This Teen Tech Pioneer Has Advice About Making the Future Equitable (Blog Post)
Riya Karumanchi is an award-winning entrepreneur, STEM leader, CEO—and just 16 years old. The Canadian high school student is the founder of Smart Cane, which is a cane equipped with a GPS and proximity sensors to help the visually impaired. It is generating so much excitement that it received funding, in-kind services, and cloud resources from Microsoft, among others.
Which is why next week, on November 4, 2019, at the 10th annual Catalyst Canada Honours Conference focused on the [email protected], Karumanchi will deliver a keynote about the possibilities of technology to make more equitable societies—if we take action. “There are a lot of groups being left behind,” she says, adding that we all have “the power to drive meaningful change” if we “start thinking differently and take action.”
Recently, Karumanchi answered a few questions about her remarkable journey from high school student to tech pioneer.
Catalyst: What inspired you to create Smart Cane?
Riya Karumanchi: One day, I had a chance encounter at a friend’s house, seeing her grandmother who had mild visual impairments bumping into many things as she was moving around inside. I learned that the common white cane had never been updated to take advantage of new technologies since 1921 and was merely a stick.
It hit me that there were so many unsolved problems around the world and that the profound progress I was seeing around me, on both a technological and quality of life front, wasn’t being distributed equally. The accessibility community was a huge group that was being left behind! This inspired me to ideate a solution to help improve the lives of people in my community and around the world.
The tech industry tends to be male-dominated. What changes do you think need to be made in order to attract more girls and women?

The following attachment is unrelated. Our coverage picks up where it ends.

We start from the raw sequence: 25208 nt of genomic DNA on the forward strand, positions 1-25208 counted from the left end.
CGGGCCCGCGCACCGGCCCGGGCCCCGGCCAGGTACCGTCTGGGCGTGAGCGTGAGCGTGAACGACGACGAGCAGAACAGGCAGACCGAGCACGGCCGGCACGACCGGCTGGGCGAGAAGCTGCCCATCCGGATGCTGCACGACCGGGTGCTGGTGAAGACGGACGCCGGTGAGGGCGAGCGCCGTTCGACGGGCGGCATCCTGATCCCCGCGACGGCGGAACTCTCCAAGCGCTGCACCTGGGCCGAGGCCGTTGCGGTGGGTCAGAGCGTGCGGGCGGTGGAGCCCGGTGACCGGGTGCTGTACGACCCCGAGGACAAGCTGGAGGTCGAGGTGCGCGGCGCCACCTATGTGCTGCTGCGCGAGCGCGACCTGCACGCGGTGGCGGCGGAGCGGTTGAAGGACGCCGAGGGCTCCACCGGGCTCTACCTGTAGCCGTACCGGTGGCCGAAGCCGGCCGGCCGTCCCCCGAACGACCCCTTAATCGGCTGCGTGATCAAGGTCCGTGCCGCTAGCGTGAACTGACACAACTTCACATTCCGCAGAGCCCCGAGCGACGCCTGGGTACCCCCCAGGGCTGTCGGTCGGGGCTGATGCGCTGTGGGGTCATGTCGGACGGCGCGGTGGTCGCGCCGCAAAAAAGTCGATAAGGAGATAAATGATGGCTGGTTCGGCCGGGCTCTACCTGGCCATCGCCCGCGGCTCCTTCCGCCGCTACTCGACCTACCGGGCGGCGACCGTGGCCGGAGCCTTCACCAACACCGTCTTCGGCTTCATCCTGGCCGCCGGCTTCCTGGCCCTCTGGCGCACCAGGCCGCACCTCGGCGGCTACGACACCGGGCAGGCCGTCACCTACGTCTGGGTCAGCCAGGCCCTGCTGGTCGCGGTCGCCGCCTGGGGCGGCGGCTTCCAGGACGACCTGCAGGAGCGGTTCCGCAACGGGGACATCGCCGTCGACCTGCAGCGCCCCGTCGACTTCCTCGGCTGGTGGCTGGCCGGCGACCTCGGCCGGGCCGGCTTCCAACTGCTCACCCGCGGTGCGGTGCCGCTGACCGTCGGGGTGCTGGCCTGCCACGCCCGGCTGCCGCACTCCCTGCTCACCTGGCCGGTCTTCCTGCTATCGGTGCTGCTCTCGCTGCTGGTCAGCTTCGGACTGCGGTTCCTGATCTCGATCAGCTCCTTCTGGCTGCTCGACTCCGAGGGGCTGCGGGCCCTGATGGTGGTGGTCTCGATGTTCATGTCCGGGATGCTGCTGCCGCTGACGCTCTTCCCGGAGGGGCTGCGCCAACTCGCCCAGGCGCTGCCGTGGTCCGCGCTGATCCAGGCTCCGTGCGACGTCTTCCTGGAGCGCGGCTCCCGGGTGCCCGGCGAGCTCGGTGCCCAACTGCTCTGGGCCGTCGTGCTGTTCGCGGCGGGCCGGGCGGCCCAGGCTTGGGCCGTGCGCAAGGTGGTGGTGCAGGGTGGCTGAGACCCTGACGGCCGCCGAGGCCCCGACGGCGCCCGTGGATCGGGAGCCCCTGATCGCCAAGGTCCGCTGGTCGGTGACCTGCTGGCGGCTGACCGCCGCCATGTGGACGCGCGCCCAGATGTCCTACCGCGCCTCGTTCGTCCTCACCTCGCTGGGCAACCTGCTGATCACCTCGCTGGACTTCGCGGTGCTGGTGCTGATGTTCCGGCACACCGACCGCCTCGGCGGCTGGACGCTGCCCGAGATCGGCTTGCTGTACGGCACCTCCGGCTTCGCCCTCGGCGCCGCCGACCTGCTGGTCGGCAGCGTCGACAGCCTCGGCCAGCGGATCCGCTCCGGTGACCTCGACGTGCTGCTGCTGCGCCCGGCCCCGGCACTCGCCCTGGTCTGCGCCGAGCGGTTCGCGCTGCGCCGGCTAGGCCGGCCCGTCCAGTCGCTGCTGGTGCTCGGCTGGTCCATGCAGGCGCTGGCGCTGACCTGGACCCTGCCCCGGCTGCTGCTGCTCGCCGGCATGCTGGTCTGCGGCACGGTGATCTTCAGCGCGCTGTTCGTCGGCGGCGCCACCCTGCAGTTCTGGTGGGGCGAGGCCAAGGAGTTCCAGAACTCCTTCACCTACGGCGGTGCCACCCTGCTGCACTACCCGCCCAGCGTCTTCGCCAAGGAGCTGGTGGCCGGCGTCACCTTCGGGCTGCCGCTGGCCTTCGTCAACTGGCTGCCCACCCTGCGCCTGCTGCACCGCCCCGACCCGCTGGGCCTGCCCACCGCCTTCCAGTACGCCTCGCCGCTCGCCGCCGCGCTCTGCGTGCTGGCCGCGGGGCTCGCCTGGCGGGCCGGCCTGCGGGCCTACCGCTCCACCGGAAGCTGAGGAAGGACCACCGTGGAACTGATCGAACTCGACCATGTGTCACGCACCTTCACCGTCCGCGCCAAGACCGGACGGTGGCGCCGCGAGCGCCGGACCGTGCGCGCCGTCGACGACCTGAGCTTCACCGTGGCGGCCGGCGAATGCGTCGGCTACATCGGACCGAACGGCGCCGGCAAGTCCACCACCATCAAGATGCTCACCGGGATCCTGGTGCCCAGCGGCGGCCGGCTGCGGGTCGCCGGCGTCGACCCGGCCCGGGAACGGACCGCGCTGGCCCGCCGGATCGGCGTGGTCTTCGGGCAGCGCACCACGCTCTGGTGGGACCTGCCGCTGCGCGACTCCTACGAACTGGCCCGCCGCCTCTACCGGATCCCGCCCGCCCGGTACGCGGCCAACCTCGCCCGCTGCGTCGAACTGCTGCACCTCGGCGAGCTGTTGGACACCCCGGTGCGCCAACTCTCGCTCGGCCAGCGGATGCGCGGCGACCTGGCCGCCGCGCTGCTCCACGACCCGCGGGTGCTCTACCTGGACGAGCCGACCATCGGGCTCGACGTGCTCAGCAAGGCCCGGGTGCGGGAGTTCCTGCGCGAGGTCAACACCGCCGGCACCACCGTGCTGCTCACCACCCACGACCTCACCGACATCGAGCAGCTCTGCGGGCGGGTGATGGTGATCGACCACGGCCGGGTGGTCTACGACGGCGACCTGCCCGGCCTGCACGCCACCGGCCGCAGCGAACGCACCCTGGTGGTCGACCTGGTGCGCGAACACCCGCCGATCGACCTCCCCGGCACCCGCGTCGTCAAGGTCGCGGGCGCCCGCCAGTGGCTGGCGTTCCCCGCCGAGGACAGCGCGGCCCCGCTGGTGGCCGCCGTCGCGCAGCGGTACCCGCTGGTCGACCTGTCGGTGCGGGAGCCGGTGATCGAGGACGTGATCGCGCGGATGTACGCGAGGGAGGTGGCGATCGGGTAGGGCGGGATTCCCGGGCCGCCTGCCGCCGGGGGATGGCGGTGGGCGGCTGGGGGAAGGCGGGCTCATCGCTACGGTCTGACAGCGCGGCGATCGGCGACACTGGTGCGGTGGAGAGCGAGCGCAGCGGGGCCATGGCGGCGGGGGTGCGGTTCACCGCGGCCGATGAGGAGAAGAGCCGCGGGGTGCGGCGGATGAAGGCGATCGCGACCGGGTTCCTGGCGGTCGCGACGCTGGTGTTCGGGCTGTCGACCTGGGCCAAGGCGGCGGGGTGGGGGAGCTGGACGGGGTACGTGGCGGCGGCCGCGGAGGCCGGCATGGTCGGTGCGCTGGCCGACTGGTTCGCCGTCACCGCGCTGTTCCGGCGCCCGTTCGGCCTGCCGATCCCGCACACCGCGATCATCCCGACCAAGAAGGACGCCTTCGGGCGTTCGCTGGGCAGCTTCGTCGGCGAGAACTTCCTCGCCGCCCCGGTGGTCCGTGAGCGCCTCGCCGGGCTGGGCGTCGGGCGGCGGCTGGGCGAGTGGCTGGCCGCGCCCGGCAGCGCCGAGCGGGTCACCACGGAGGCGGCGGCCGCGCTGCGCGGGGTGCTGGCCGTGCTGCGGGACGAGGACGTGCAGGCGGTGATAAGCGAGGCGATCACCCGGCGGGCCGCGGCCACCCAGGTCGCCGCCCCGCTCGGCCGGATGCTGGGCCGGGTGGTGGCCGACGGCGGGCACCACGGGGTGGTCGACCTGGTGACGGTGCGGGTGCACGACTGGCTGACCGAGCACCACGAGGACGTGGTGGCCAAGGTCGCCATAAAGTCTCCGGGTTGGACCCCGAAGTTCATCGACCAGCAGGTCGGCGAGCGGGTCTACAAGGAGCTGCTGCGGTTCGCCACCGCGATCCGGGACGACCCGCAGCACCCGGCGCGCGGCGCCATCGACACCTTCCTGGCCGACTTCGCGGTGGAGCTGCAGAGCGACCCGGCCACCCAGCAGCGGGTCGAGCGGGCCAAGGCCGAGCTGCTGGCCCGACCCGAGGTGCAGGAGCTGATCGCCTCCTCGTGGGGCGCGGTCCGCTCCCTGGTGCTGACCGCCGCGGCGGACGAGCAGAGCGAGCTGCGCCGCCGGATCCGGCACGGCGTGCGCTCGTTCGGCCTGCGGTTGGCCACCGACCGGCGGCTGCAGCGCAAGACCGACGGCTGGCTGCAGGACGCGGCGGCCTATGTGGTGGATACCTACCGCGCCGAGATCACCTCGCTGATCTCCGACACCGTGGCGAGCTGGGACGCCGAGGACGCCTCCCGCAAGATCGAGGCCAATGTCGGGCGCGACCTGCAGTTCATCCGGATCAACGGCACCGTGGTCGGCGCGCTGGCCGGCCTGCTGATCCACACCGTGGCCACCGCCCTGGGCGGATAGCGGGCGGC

I believe that everyone has the potential to make a profound impact in the space. I know people who are smart and are in tech., but I know even more people who don’t have an interest in technology and don’t want to pursue that kind of career path. I believe that some key root causes for this are lack of exposure on such topics for young people and the prevalent notion that only men go into technology.
At the same time, I’ve been seeing an amazing movement that’s been encouraging more and more females to pursue a career in STEM, with so many resources and support. This is wonderful and we need more things like this!
Are you optimistic about the role technology will play in reshaping the future?
It is crucial that emerging technologies are not seen as an entity on their own, but instead, a tool that can be leveraged to solve important global challenges and drive humanity forward. I hope that in the future, we utilize various technologies and sciences like AI, genomics, and cellular agriculture to tackle moonshots like eradicating diseases and combating climate change. When I think of the future, I think of moonshots that will impact billions; I hope I can help play a big part in that, along with the inspiring youth my age working on incredible ventures.
Interested in attending CCH? Learn more about the event.